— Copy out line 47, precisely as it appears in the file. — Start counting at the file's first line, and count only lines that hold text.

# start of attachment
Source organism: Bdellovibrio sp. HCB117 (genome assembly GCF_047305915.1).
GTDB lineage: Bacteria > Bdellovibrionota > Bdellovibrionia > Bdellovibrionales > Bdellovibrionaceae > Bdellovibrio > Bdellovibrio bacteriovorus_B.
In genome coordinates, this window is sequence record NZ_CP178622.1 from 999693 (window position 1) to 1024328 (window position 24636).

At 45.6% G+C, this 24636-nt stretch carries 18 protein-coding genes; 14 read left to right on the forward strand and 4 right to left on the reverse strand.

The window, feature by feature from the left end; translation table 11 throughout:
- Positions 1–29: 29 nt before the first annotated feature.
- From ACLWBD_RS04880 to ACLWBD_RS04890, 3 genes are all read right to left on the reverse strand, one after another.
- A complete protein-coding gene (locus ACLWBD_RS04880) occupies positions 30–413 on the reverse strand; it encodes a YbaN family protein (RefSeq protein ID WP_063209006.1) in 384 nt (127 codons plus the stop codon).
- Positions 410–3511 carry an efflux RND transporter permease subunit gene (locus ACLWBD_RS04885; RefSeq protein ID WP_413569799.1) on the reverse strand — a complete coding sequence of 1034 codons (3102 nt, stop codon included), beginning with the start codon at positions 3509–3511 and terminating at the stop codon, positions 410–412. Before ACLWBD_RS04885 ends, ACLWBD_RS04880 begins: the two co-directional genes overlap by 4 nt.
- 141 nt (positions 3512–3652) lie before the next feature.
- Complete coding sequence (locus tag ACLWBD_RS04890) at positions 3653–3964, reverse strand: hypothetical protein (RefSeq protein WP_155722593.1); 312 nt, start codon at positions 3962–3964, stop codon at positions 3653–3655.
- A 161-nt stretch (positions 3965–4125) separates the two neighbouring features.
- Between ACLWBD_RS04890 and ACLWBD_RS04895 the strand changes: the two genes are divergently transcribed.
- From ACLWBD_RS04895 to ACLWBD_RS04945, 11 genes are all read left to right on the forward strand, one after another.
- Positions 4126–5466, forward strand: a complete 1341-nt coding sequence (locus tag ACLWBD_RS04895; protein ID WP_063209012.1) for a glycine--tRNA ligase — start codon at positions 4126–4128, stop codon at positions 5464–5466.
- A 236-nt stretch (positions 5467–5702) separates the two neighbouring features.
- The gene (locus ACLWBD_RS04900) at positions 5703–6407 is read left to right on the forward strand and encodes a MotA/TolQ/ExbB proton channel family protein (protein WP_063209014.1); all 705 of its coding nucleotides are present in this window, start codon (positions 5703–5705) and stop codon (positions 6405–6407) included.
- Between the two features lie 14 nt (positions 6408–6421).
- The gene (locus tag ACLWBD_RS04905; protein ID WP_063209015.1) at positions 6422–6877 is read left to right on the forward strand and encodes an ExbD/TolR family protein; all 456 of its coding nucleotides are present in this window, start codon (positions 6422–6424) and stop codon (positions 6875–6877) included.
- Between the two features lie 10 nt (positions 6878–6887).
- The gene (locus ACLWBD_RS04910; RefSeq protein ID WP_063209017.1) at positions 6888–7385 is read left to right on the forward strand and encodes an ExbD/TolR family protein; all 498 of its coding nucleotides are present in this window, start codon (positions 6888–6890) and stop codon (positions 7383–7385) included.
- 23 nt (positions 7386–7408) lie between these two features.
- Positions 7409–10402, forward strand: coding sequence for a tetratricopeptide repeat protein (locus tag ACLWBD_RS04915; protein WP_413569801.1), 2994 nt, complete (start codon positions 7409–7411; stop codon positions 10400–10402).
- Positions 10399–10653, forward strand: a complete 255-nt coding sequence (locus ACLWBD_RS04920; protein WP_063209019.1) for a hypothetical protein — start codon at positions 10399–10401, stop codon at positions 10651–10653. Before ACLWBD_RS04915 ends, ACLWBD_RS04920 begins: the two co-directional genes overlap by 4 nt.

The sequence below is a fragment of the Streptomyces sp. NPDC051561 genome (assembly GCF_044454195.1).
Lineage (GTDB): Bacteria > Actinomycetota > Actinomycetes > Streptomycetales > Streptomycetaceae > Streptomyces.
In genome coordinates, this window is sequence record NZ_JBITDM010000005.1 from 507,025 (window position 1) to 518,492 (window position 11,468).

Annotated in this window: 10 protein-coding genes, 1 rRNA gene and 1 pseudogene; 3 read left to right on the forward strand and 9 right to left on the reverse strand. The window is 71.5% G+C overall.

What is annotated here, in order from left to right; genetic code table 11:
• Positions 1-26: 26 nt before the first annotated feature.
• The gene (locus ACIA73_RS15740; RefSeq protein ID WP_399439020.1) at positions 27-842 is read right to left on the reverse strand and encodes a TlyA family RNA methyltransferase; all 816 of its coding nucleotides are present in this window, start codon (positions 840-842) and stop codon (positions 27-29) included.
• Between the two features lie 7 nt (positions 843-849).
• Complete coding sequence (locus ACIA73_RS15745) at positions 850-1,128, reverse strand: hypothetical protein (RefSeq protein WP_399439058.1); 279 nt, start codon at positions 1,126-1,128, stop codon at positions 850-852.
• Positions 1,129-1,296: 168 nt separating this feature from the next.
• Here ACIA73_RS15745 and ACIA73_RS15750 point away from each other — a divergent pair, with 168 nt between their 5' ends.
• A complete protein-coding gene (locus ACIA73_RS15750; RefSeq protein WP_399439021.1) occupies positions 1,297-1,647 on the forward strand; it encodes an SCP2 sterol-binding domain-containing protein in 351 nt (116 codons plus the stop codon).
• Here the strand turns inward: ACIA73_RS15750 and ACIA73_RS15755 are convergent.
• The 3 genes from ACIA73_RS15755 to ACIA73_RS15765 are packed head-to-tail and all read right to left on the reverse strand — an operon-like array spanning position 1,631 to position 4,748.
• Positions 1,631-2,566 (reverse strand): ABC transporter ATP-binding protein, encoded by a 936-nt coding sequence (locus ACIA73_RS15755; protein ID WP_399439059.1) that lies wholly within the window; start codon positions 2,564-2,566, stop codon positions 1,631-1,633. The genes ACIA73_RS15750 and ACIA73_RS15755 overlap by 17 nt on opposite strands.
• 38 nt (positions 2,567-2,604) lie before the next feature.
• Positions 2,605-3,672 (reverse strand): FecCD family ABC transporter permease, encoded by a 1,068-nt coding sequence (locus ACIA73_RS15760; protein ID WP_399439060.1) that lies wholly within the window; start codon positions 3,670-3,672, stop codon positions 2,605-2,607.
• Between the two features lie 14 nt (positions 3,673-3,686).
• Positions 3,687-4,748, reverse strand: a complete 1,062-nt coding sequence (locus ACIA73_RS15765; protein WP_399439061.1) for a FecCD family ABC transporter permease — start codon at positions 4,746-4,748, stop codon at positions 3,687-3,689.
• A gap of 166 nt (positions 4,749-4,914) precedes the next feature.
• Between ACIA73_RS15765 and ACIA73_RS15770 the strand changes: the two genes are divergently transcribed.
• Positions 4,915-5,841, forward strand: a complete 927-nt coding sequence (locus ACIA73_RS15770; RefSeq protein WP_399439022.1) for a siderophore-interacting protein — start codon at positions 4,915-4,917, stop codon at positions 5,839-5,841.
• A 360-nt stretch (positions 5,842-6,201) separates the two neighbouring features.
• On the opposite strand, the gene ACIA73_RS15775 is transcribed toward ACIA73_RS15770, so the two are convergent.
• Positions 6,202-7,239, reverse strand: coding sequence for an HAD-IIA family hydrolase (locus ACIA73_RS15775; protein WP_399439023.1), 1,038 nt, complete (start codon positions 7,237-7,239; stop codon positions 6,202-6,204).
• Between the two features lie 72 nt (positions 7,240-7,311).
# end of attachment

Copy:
• A 360-nt stretch (positions 5,842-6,201) separates the two neighbouring features.